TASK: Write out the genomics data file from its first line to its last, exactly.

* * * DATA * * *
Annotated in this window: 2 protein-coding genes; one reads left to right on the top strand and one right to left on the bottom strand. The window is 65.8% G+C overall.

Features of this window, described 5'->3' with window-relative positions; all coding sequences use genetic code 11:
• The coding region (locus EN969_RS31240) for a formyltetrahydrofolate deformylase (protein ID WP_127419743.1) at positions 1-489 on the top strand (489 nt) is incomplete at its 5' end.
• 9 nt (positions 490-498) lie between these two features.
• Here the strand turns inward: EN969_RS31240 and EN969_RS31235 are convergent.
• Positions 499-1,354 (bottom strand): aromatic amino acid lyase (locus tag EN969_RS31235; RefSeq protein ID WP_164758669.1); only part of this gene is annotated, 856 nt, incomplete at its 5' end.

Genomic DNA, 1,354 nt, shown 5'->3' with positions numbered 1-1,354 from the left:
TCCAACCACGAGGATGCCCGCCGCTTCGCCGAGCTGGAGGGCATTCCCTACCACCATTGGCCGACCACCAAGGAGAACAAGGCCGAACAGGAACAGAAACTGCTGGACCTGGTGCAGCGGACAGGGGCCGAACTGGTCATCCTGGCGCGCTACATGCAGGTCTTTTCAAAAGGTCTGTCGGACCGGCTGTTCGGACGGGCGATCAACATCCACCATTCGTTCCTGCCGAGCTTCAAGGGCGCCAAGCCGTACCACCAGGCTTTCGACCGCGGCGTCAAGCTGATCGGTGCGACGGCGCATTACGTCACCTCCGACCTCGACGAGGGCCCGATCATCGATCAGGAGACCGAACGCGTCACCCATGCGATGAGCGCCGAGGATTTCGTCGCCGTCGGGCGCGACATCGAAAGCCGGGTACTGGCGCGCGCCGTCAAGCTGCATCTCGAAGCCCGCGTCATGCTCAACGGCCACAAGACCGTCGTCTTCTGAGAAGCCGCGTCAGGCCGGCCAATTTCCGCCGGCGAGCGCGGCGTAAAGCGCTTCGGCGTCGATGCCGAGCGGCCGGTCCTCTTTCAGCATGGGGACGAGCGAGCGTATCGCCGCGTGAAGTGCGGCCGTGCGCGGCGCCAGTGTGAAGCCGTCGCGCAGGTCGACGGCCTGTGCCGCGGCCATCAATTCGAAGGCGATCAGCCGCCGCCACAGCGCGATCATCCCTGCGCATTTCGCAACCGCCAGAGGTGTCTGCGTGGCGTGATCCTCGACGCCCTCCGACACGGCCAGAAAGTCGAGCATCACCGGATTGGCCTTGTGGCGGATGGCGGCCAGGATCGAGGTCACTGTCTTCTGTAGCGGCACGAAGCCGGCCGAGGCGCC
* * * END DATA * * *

Annotated in this window: 2 protein-coding genes; one reads left to right on the top strand and one right to left on the bottom strand. The window is 65.8% G+C overall.

Features of this window, described 5'->3' with window-relative positions; all coding sequences use genetic code 11:
• The coding region (locus EN969_RS31240) for a formyltetrahydrofolate deformylase (protein ID WP_127419743.1) at positions 1-489 on the top strand (489 nt) is incomplete at its 5' end.
• 9 nt (positions 490-498) lie between these two features.
• Here the strand turns inward: EN969_RS31240 and EN969_RS31235 are convergent.
• Positions 499-1,354 (bottom strand): aromatic amino acid lyase (locus tag EN969_RS31235; RefSeq protein ID WP_164758669.1); only part of this gene is annotated, 856 nt, incomplete at its 5' end.

Genomic DNA, 1,354 nt, shown 5'->3' with positions numbered 1-1,354 from the left:
TCCAACCACGAGGATGCCCGCCGCTTCGCCGAGCTGGAGGGCATTCCCTACCACCATTGGCCGACCACCAAGGAGAACAAGGCCGAACAGGAACAGAAACTGCTGGACCTGGTGCAGCGGACAGGGGCCGAACTGGTCATCCTGGCGCGCTACATGCAGGTCTTTTCAAAAGGTCTGTCGGACCGGCTGTTCGGACGGGCGATCAACATCCACCATTCGTTCCTGCCGAGCTTCAAGGGCGCCAAGCCGTACCACCAGGCTTTCGACCGCGGCGTCAAGCTGATCGGTGCGACGGCGCATTACGTCACCTCCGACCTCGACGAGGGCCCGATCATCGATCAGGAGACCGAACGCGTCACCCATGCGATGAGCGCCGAGGATTTCGTCGCCGTCGGGCGCGACATCGAAAGCCGGGTACTGGCGCGCGCCGTCAAGCTGCATCTCGAAGCCCGCGTCATGCTCAACGGCCACAAGACCGTCGTCTTCTGAGAAGCCGCGTCAGGCCGGCCAATTTCCGCCGGCGAGCGCGGCGTAAAGCGCTTCGGCGTCGATGCCGAGCGGCCGGTCCTCTTTCAGCATGGGGACGAGCGAGCGTATCGCCGCGTGAAGTGCGGCCGTGCGCGGCGCCAGTGTGAAGCCGTCGCGCAGGTCGACGGCCTGTGCCGCGGCCATCAATTCGAAGGCGATCAGCCGCCGCCACAGCGCGATCATCCCTGCGCATTTCGCAACCGCCAGAGGTGTCTGCGTGGCGTGATCCTCGACGCCCTCCGACACGGCCAGAAAGTCGAGCATCACCGGATTGGCCTTGTGGCGGATGGCGGCCAGGATCGAGGTCACTGTCTTCTGTAGCGGCACGAAGCCGGCCGAGGCGCC